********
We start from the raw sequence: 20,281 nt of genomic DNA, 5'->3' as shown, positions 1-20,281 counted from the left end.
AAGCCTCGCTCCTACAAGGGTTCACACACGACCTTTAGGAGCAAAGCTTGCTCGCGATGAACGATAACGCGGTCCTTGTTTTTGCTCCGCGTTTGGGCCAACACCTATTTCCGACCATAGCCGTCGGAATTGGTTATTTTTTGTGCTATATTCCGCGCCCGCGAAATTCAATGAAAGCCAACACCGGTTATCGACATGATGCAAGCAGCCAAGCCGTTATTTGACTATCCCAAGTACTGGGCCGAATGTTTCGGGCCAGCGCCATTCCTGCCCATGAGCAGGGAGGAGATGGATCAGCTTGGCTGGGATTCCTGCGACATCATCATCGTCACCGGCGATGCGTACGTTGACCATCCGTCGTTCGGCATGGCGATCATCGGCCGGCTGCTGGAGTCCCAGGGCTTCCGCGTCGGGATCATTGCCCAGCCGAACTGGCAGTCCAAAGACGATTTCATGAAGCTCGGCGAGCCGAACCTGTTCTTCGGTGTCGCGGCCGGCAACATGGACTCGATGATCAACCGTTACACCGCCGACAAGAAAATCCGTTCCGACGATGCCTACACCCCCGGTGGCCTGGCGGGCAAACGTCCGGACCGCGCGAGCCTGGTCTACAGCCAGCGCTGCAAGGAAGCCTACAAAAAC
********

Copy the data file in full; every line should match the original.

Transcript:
We start from the raw sequence: 20,281 nt of genomic DNA, 5'->3' as shown, positions 1-20,281 counted from the left end.
AAGCCTCGCTCCTACAAGGGTTCACACACGACCTTTAGGAGCAAAGCTTGCTCGCGATGAACGATAACGCGGTCCTTGTTTTTGCTCCGCGTTTGGGCCAACACCTATTTCCGACCATAGCCGTCGGAATTGGTTATTTTTTGTGCTATATTCCGCGCCCGCGAAATTCAATGAAAGCCAACACCGGTTATCGACATGATGCAAGCAGCCAAGCCGTTATTTGACTATCCCAAGTACTGGGCCGAATGTTTCGGGCCAGCGCCATTCCTGCCCATGAGCAGGGAGGAGATGGATCAGCTTGGCTGGGATTCCTGCGACATCATCATCGTCACCGGCGATGCGTACGTTGACCATCCGTCGTTCGGCATGGCGATCATCGGCCGGCTGCTGGAGTCCCAGGGCTTCCGCGTCGGGATCATTGCCCAGCCGAACTGGCAGTCCAAAGACGATTTCATGAAGCTCGGCGAGCCGAACCTGTTCTTCGGTGTCGCGGCCGGCAACATGGACTCGATGATCAACCGTTACACCGCCGACAAGAAAATCCGTTCCGACGATGCCTACACCCCCGGTGGCCTGGCGGGCAAACGTCCGGACCGCGCGAGCCTGGTCTACAGCCAGCGCTGCAAGGAAGCCTACAAAAAC